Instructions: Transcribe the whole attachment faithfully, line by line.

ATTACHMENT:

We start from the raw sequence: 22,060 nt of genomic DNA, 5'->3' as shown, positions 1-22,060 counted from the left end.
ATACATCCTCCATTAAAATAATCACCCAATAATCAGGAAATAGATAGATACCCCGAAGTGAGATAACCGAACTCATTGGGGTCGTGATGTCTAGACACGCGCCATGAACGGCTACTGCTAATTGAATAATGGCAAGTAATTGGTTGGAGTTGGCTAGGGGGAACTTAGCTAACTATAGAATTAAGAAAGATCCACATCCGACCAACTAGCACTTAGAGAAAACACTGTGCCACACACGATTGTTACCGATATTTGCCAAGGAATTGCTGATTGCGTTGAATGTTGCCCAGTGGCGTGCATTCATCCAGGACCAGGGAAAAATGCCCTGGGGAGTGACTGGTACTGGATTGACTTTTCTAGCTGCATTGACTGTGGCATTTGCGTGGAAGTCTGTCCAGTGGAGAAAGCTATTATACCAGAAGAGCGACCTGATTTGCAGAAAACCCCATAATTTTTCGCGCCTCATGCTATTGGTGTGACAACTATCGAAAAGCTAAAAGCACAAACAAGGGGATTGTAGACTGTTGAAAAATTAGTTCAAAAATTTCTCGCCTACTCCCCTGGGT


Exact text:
We start from the raw sequence: 22,060 nt of genomic DNA, 5'->3' as shown, positions 1-22,060 counted from the left end.
ATACATCCTCCATTAAAATAATCACCCAATAATCAGGAAATAGATAGATACCCCGAAGTGAGATAACCGAACTCATTGGGGTCGTGATGTCTAGACACGCGCCATGAACGGCTACTGCTAATTGAATAATGGCAAGTAATTGGTTGGAGTTGGCTAGGGGGAACTTAGCTAACTATAGAATTAAGAAAGATCCACATCCGACCAACTAGCACTTAGAGAAAACACTGTGCCACACACGATTGTTACCGATATTTGCCAAGGAATTGCTGATTGCGTTGAATGTTGCCCAGTGGCGTGCATTCATCCAGGACCAGGGAAAAATGCCCTGGGGAGTGACTGGTACTGGATTGACTTTTCTAGCTGCATTGACTGTGGCATTTGCGTGGAAGTCTGTCCAGTGGAGAAAGCTATTATACCAGAAGAGCGACCTGATTTGCAGAAAACCCCATAATTTTTCGCGCCTCATGCTATTGGTGTGACAACTATCGAAAAGCTAAAAGCACAAACAAGGGGATTGTAGACTGTTGAAAAATTAGTTCAAAAATTTCTCGCCTACTCCCCTGGGT